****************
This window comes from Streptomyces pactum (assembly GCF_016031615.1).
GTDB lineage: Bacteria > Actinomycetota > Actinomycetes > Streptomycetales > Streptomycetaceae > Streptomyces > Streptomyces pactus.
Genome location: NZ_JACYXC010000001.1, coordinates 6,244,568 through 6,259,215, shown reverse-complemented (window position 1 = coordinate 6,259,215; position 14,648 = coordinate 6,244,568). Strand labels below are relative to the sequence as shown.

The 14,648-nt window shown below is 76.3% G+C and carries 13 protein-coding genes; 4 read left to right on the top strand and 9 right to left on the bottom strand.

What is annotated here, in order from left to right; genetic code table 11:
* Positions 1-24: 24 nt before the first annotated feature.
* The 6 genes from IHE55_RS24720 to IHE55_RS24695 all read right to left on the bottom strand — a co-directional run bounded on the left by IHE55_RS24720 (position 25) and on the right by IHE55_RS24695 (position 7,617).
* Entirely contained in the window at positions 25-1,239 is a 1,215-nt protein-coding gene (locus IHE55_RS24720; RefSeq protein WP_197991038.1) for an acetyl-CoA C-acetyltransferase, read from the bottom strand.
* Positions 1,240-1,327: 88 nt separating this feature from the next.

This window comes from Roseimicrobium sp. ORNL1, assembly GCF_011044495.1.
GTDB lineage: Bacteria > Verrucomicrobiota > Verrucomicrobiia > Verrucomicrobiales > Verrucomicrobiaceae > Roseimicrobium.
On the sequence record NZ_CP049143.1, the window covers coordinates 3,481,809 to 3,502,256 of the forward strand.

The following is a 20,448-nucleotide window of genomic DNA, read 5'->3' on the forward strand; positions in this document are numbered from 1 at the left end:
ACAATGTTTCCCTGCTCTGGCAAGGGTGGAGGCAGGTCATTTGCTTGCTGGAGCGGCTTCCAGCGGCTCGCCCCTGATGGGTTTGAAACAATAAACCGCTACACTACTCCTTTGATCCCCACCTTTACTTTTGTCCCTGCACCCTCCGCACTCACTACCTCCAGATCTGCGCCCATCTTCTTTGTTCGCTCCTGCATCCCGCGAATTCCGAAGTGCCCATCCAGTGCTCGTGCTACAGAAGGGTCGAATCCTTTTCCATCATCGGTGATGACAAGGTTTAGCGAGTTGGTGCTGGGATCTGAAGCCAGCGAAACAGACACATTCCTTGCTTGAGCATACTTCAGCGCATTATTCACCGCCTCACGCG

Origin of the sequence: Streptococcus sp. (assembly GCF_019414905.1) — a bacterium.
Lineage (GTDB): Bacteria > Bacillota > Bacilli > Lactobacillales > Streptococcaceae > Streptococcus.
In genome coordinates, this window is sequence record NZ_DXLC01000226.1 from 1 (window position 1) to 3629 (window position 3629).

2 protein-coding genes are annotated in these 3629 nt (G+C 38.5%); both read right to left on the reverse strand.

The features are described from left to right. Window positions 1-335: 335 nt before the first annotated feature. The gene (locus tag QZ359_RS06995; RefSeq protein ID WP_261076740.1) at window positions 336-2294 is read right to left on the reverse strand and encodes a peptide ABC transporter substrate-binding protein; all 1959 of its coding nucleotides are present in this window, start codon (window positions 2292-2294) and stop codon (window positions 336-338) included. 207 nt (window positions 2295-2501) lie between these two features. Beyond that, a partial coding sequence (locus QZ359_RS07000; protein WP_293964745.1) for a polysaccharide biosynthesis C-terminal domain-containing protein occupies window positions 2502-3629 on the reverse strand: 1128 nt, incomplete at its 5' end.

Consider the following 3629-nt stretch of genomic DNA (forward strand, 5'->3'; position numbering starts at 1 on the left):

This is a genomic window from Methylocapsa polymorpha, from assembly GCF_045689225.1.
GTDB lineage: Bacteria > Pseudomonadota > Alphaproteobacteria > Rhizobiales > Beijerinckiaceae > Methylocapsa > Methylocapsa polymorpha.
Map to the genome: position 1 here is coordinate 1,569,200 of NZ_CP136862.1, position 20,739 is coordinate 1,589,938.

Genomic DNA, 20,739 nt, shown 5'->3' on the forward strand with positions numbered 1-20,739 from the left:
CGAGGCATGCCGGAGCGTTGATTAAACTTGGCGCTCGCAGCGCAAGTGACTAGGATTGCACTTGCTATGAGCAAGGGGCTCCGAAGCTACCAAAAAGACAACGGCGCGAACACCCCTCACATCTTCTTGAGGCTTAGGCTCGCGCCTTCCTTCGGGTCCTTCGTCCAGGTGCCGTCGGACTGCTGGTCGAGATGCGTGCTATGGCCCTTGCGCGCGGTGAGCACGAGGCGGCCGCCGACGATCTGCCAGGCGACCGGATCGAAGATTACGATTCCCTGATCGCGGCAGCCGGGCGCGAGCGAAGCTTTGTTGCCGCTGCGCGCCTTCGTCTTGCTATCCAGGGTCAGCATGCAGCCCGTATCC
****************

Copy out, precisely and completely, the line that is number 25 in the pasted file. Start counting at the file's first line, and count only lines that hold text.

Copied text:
CGAGGCATGCCGGAGCGTTGATTAAACTTGGCGCTCGCAGCGCAAGTGACTAGGATTGCACTTGCTATGAGCAAGGGGCTCCGAAGCTACCAAAAAGACAACGGCGCGAACACCCCTCACATCTTCTTGAGGCTTAGGCTCGCGCCTTCCTTCGGGTCCTTCGTCCAGGTGCCGTCGGACTGCTGGTCGAGATGCGTGCTATGGCCCTTGCGCGCGGTGAGCACGAGGCGGCCGCCGACGATCTGCCAGGCGACCGGATCGAAGATTACGATTCCCTGATCGCGGCAGCCGGGCGCGAGCGAAGCTTTGTTGCCGCTGCGCGCCTTCGTCTTGCTATCCAGGGTCAGCATGCAGCCCGTATCC